Another concern should be noted from the German broadcasters, who feel the combination of the two would minimise the number of distribution partners in the country, therefore creating a suspect landscape where the balance of power is unevenly distributed. To counter this point, Colao highlighted Vodafone has no ambition of getting involved with the content game. The objective here will be to act as a distribution partner, with no intentions of owning or commissioning content. This does not completely allay the concerns of the broadcasters, though it might ease the worry about competition getting a leg-up.

In the Eastern European markets, Vodafone is talking up the converged business model. Looking across the region, Vodafone currently has 15.8 million mobile customers, which could be combined with Liberty Global’s 1.8 million broadband and 2.1 million TV subscribers. It certainly creates a solid foundation for growth through the attractive bundling offers.

Convergence is of course the key word here, and also goes to explain the timing of the deal. A tie up between the two has been on the cards for a long-time, though Colao pointed towards experience as the driver.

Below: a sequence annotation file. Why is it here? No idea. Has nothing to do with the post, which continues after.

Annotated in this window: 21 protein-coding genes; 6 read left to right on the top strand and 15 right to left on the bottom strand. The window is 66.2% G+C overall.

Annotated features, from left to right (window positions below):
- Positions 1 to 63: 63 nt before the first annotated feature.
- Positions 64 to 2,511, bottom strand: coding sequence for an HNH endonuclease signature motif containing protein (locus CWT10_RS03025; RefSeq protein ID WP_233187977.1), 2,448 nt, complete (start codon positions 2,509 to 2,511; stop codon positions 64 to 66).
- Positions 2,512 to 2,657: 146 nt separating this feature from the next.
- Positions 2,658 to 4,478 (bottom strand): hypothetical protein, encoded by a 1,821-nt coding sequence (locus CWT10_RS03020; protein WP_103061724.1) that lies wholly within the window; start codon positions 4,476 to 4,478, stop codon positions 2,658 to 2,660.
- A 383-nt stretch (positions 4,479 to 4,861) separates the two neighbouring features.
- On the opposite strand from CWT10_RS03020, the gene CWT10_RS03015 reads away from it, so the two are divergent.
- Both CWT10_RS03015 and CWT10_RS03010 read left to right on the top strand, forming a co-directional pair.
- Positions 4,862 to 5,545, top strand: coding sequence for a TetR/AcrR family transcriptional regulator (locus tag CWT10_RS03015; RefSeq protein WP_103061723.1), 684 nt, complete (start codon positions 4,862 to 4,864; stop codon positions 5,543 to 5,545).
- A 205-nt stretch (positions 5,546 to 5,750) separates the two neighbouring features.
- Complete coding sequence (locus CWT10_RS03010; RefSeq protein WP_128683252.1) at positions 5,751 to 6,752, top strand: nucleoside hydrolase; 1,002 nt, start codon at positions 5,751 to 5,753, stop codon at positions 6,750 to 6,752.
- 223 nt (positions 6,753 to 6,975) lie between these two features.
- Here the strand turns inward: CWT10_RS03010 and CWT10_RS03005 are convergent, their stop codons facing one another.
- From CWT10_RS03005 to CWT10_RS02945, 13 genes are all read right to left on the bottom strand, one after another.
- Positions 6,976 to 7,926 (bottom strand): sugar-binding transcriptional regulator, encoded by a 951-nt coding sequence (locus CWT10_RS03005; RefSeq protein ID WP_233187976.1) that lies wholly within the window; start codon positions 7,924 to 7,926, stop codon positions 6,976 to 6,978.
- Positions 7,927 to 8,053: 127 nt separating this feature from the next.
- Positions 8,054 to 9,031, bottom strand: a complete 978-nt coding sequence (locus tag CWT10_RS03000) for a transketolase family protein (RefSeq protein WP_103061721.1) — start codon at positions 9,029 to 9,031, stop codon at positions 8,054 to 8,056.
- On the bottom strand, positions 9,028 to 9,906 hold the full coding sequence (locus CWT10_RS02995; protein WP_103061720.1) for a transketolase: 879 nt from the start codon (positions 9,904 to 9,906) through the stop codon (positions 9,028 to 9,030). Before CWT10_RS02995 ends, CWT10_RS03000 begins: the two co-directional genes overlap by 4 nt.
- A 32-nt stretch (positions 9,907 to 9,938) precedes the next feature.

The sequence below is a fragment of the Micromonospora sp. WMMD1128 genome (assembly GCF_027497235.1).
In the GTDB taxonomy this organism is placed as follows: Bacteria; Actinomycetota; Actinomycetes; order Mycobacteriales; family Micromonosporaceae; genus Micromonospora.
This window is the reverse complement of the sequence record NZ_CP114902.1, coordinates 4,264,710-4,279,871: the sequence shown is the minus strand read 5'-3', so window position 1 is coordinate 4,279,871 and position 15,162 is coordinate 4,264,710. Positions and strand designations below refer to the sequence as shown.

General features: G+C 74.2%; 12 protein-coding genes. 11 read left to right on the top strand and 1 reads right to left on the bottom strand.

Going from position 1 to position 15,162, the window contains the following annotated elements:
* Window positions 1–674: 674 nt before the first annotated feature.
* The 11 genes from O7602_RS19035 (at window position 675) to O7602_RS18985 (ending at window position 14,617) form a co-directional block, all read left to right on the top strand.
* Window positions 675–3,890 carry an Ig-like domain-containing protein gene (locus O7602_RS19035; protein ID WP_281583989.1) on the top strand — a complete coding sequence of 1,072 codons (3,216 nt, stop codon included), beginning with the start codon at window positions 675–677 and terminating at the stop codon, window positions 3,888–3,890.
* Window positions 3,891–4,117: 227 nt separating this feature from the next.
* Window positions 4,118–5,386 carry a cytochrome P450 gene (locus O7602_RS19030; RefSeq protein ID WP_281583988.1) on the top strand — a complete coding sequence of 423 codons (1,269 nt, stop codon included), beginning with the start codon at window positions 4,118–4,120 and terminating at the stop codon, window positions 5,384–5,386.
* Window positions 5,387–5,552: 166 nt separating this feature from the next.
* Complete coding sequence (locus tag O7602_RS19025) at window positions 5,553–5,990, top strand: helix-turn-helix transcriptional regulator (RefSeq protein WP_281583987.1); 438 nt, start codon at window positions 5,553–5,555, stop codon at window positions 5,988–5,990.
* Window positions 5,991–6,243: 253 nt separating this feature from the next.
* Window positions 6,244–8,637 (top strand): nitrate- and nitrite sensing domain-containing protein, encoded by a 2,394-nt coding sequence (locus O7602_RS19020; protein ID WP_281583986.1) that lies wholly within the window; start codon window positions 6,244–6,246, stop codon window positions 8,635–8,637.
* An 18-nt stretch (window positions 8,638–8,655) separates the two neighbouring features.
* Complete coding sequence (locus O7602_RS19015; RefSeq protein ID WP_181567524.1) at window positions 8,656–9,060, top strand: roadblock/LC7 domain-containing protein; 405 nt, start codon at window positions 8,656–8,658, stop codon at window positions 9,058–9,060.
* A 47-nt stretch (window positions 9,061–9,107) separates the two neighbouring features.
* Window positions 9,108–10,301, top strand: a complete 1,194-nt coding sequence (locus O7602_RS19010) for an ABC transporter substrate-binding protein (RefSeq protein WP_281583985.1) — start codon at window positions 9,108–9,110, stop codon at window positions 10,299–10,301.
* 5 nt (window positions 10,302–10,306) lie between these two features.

“It is the evolution of the business which has matured and convergence is also maturing,” said Colao.

The theoretical benefits of convergence are well-known, though in reality it is a costly and brave move to make. In Spain, Vodafone has been working to demonstrate the benefits of the convergence business model, both that it can work operationally and customers are prepared to enter into bundled contracts, which has provided the team with the confidence to move forward with the Liberty Global deal. It has been a pipedream for some time, but it reality the business and industry had to evolve to make it possible.

For Liberty Global, this deal marks a new chapter for the company. In several markets it struggles to muster the resources to compete effectively, therefore a consolidation of efforts in key markets is certainly a sensible approach. Once debt has been cleared, Liberty Global’s ‘cable cowboy’ John Malone will have just over $10 billion to invest in markets such as the UK, or Liberty Latin America, a key growth region for the business.